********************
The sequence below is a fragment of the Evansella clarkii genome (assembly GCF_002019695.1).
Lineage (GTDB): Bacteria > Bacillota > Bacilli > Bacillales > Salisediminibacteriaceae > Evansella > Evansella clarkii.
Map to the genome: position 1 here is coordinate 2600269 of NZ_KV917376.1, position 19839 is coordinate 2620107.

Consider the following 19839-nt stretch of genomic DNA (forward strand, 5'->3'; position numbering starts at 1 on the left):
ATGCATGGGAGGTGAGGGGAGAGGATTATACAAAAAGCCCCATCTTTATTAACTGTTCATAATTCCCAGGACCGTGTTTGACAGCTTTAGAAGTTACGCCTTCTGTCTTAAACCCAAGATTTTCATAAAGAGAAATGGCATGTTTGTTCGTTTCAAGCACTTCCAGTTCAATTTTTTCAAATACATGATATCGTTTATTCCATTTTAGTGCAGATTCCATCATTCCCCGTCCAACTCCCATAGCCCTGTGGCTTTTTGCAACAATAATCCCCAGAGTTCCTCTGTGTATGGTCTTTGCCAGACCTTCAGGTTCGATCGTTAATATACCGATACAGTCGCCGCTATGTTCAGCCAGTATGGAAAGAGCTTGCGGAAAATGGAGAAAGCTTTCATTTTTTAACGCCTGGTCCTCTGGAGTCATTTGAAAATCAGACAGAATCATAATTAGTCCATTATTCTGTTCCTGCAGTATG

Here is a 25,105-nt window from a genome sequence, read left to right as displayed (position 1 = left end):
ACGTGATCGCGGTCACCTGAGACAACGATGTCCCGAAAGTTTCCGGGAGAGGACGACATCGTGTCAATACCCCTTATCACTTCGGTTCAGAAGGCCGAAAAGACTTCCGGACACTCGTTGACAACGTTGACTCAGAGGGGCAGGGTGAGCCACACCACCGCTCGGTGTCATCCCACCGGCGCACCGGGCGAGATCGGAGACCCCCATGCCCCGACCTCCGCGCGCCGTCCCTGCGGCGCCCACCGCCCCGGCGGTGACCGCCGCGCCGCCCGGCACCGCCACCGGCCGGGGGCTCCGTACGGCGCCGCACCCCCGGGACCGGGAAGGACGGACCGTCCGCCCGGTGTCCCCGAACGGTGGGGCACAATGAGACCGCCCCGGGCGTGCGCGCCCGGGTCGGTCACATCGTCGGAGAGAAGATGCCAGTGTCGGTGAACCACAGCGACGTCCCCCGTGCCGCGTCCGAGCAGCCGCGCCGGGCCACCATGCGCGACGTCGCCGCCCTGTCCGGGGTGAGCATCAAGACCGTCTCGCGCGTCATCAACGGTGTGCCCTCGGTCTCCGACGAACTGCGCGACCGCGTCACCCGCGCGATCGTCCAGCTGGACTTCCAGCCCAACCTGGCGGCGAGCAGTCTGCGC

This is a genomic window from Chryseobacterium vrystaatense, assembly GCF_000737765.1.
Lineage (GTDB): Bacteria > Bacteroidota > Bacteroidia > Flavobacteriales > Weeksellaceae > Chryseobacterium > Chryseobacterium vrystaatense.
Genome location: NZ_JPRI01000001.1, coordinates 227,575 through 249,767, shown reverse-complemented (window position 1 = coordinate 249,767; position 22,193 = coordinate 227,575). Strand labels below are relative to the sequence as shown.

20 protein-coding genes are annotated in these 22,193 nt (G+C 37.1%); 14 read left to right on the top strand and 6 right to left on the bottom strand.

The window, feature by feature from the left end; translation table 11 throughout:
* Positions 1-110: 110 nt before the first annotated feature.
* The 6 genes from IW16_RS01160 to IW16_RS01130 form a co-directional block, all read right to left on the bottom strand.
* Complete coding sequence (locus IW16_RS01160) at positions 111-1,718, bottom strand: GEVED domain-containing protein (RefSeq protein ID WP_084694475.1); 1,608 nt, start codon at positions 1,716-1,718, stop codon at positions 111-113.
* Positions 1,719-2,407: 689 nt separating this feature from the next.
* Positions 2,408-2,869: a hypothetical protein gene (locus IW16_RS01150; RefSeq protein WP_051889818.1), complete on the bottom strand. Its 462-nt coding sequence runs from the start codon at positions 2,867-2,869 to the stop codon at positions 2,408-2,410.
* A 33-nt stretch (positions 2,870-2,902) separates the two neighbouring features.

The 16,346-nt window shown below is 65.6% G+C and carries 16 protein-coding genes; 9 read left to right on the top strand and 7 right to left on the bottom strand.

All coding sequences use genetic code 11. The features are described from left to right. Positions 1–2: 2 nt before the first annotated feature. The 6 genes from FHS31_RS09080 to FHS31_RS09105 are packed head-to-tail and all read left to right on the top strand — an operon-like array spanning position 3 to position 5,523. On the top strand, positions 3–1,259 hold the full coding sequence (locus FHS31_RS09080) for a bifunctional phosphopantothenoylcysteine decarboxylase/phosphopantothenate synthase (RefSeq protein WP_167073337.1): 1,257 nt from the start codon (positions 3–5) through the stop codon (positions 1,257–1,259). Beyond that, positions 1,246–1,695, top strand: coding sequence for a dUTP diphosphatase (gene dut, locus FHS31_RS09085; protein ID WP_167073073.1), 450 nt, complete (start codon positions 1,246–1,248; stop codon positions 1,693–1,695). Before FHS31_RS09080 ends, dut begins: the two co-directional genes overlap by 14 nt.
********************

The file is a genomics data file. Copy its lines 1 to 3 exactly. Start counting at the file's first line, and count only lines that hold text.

The sequence below is a fragment of the Evansella clarkii genome (assembly GCF_002019695.1).
Lineage (GTDB): Bacteria > Bacillota > Bacilli > Bacillales > Salisediminibacteriaceae > Evansella > Evansella clarkii.
Map to the genome: position 1 here is coordinate 2600269 of NZ_KV917376.1, position 19839 is coordinate 2620107.